- Associated Press - Sunday, March 30, 2014

VIRGINIA BEACH, Va. (AP) - Maximus and Matthew Parks are too young to help with bills that have piled up since their mom got sick and lost her eyesight. But the Larkspur seventh-graders do have one trick up their sleeve.

Or rather, in their bag.

The twins are beneficiaries of the school division’s Beach Bags program, which provides food on weekends to needy students from elementary through high school. The items in each bag range from cereal to ravioli to juice boxes.

Maximus and Matthew come home on Fridays beaming with the pride of bringing something to the table.

Their contribution to the family of eight is in danger of ending abruptly, though. The 5-year-old program has run low on donations and money because of a number of factors. There’s only enough food to fill 20 bags. That’s 205 short of what’s needed for the following week’s distribution.

Beach Bags is yet another casualty of the harsh winter. An annual food drive usually held in January had to be postponed this year because of weather, said Eileen Cox, director of communications and community engagement for the schools.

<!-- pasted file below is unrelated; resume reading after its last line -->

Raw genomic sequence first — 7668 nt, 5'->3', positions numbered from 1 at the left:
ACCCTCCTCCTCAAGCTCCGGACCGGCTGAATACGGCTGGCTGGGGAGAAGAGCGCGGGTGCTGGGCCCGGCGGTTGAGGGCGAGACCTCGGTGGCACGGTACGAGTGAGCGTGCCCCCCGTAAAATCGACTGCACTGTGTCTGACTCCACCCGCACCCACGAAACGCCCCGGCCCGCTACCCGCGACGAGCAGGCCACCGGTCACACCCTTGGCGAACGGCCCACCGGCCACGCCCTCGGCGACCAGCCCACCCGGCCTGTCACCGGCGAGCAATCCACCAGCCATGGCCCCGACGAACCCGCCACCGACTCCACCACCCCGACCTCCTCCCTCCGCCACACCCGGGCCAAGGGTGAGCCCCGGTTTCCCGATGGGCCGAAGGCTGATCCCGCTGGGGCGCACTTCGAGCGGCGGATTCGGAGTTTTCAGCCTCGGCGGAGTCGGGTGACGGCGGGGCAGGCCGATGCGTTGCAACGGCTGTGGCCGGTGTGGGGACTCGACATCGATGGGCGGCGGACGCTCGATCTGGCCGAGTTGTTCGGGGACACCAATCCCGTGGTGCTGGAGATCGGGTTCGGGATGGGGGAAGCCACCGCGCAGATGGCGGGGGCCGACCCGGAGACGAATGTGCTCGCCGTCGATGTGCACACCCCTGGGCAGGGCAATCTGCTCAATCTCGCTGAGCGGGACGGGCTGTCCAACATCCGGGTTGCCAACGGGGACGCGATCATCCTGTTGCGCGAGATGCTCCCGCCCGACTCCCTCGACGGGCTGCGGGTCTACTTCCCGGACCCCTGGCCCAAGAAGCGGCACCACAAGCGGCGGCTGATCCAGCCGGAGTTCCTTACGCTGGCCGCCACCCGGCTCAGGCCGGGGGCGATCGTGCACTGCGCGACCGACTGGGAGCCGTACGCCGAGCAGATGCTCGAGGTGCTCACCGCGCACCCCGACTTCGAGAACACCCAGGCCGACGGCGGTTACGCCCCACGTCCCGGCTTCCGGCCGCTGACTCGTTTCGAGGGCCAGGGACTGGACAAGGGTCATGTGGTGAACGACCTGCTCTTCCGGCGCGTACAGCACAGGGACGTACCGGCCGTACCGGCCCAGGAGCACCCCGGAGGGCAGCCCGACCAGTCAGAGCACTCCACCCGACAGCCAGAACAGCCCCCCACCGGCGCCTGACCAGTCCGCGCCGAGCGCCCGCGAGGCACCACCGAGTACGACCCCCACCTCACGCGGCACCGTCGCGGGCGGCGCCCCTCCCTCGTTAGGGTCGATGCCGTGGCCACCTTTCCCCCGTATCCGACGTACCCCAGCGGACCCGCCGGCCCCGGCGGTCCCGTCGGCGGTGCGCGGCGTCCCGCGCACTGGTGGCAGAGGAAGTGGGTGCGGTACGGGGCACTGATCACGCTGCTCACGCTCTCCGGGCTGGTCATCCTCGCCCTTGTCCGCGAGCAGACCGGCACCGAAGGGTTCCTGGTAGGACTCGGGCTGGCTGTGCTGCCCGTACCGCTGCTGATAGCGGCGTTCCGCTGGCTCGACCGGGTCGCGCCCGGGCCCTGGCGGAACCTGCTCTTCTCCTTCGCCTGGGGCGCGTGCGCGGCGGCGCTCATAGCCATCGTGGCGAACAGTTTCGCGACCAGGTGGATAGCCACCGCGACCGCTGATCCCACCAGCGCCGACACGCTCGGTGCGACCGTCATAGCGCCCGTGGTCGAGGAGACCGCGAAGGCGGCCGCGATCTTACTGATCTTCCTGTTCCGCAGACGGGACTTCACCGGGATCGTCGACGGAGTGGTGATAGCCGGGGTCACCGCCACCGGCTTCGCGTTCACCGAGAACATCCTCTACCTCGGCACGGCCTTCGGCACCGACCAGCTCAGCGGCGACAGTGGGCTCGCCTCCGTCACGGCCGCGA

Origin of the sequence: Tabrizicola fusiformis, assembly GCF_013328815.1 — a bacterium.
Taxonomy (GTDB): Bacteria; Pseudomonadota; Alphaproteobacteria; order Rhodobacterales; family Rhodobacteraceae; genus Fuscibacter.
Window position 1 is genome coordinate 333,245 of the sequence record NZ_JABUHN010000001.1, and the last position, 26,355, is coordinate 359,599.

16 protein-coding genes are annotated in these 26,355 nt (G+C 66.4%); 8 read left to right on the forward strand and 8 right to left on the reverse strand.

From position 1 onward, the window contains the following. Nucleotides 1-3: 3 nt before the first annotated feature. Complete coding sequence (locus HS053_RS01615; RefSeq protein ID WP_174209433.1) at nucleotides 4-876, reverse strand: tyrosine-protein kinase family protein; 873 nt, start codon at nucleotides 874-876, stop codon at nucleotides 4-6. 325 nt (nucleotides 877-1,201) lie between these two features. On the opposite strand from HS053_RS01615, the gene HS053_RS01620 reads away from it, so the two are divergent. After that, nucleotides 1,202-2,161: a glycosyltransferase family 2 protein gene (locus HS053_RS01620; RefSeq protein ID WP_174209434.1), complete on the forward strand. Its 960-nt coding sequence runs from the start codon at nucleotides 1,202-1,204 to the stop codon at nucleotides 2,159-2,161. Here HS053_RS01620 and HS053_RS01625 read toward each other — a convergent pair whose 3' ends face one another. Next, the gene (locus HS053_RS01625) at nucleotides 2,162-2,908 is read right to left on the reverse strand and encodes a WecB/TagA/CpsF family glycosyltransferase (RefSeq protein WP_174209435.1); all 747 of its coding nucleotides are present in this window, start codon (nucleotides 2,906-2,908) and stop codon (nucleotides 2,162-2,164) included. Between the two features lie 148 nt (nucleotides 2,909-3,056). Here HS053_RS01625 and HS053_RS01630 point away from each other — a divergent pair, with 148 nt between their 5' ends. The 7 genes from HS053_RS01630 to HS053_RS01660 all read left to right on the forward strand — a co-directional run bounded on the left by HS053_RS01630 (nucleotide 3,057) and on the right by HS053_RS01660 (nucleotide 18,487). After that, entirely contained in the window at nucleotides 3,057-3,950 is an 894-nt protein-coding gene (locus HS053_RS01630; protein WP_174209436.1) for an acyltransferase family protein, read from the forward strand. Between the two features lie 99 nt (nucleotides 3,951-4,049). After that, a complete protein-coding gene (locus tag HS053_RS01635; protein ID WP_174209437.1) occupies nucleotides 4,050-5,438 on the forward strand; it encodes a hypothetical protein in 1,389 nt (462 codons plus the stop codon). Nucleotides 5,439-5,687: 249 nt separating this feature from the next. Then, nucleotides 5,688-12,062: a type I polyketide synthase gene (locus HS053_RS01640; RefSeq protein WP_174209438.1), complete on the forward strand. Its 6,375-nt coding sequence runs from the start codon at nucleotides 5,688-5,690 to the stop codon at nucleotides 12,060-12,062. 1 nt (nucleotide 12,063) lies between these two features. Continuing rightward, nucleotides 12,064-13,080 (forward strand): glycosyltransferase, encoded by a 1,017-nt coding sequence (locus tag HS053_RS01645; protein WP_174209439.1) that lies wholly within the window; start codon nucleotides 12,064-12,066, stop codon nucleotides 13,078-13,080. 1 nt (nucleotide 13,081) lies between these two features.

The program depends on donations alone and is not supported by school money.

Beach Bags continues the mission it started as an offshoot of a food bank program for the division’s Title I students in 2009. School officials saw that the need went beyond those schools and that hunger was affecting students across the city. Now, 55 of the city’s 81 schools are served by the food program.

Despite a slight economic recovery, demand for food has increased among families struggling to get back on their feet, she said.

In the first year of the program, 3,670 bags were given out. With nearly three months left, 4,704 have been distributed so far this year.

To continue at its current rate of about 225 bags per week until the end of the school year, $20,475 in donations are needed.

“We aren’t anywhere close to that,” Cox said.

Without the program, Matthew and Maximus would suffer because it’s hard enough putting food on the table, said their mother, Carrie Parks.

“It’s what gets us through the weekend and between meals,” she said.

“When I say it’s been a tremendous blessing, I really mean it.”



To donate, food may be dropped off at the school administration building. Checks should be made out to Virginia Beach Education Foundation and sent to 2512 George Mason Drive. For more information, call (757) 263-1936, or go to tinyurl.com/VaBeachBags.


Information from: The Virginian-Pilot, https://pilotonline.com

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